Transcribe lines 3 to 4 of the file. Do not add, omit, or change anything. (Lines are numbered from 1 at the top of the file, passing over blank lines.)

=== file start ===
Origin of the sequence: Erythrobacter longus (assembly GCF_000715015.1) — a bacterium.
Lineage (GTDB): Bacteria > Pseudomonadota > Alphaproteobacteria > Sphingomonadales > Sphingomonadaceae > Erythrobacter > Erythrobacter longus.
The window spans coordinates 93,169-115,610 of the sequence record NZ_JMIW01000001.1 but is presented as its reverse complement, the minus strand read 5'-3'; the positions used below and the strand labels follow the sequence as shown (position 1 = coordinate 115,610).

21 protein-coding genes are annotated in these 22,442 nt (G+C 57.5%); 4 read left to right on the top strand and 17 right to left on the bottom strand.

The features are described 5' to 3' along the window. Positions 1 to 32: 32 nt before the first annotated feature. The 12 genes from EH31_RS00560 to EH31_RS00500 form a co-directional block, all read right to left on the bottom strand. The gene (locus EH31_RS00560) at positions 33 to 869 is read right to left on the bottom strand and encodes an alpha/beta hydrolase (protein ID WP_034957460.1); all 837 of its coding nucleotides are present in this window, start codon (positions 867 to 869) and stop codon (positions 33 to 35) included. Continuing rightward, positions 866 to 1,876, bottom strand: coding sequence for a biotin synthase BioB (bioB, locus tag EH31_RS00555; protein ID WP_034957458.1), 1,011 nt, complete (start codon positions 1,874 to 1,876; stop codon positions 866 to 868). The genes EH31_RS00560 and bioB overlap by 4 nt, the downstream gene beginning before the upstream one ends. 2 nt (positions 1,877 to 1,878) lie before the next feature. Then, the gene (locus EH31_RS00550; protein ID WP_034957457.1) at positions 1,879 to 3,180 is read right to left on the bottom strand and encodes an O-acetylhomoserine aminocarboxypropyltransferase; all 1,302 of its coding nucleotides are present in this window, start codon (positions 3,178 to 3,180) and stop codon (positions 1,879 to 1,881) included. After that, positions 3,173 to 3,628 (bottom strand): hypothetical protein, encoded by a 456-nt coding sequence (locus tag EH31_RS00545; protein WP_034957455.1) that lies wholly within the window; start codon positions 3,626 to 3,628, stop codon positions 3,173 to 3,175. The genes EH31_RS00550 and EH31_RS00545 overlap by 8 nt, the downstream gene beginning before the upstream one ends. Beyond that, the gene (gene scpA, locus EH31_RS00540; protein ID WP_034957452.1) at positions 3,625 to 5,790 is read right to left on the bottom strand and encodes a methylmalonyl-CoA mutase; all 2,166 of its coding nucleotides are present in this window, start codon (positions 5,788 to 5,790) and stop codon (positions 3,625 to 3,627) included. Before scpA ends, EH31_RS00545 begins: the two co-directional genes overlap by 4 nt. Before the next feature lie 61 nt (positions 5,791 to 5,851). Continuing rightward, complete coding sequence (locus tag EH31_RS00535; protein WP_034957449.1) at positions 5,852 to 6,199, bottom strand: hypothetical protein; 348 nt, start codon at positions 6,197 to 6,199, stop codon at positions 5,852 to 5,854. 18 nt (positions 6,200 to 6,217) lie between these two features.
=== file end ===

The window spans coordinates 93,169-115,610 of the sequence record NZ_JMIW01000001.1 but is presented as its reverse complement, the minus strand read 5'-3'; the positions used below and the strand labels follow the sequence as shown (position 1 = coordinate 115,610).

21 protein-coding genes are annotated in these 22,442 nt (G+C 57.5%); 4 read left to right on the top strand and 17 right to left on the bottom strand.